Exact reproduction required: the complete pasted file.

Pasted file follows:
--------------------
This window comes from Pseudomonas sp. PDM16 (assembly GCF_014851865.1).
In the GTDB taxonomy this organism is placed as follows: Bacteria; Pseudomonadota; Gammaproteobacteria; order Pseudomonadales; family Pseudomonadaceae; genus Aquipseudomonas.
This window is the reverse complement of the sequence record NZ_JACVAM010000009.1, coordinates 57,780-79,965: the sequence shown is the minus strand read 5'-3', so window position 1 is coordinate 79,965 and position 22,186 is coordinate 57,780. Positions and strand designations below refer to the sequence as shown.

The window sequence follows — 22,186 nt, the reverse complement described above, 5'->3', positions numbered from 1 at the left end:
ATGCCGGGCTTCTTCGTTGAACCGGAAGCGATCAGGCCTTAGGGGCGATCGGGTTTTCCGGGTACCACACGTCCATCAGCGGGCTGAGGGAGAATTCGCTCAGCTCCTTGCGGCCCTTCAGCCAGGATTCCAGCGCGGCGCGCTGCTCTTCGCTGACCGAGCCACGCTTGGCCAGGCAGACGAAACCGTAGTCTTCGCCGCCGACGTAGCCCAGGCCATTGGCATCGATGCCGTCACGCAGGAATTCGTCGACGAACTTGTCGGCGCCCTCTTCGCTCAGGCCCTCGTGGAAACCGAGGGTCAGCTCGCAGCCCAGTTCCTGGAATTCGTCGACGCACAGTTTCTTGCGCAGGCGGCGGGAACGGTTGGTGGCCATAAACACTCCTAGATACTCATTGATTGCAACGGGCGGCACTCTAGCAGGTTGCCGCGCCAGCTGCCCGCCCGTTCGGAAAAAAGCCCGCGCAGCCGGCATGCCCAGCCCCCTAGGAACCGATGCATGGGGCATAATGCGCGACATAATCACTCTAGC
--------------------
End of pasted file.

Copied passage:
This window comes from Pseudomonas sp. PDM16 (assembly GCF_014851865.1).
In the GTDB taxonomy this organism is placed as follows: Bacteria; Pseudomonadota; Gammaproteobacteria; order Pseudomonadales; family Pseudomonadaceae; genus Aquipseudomonas.
This window is the reverse complement of the sequence record NZ_JACVAM010000009.1, coordinates 57,780-79,965: the sequence shown is the minus strand read 5'-3', so window position 1 is coordinate 79,965 and position 22,186 is coordinate 57,780. Positions and strand designations below refer to the sequence as shown.

The window sequence follows — 22,186 nt, the reverse complement described above, 5'->3', positions numbered from 1 at the left end:
ATGCCGGGCTTCTTCGTTGAACCGGAAGCGATCAGGCCTTAGGGGCGATCGGGTTTTCCGGGTACCACACGTCCATCAGCGGGCTGAGGGAGAATTCGCTCAGCTCCTTGCGGCCCTTCAGCCAGGATTCCAGCGCGGCGCGCTGCTCTTCGCTGACCGAGCCACGCTTGGCCAGGCAGACGAAACCGTAGTCTTCGCCGCCGACGTAGCCCAGGCCATTGGCATCGATGCCGTCACGCAGGAATTCGTCGACGAACTTGTCGGCGCCCTCTTCGCTCAGGCCCTCGTGGAAACCGAGGGTCAGCTCGCAGCCCAGTTCCTGGAATTCGTCGACGCACAGTTTCTTGCGCAGGCGGCGGGAACGGTTGGTGGCCATAAACACTCCTAGATACTCATTGATTGCAACGGGCGGCACTCTAGCAGGTTGCCGCGCCAGCTGCCCGCCCGTTCGGAAAAAAGCCCGCGCAGCCGGCATGCCCAGCCCCCTAGGAACCGATGCATGGGGCATAATGCGCGACATAATCACTCTAGC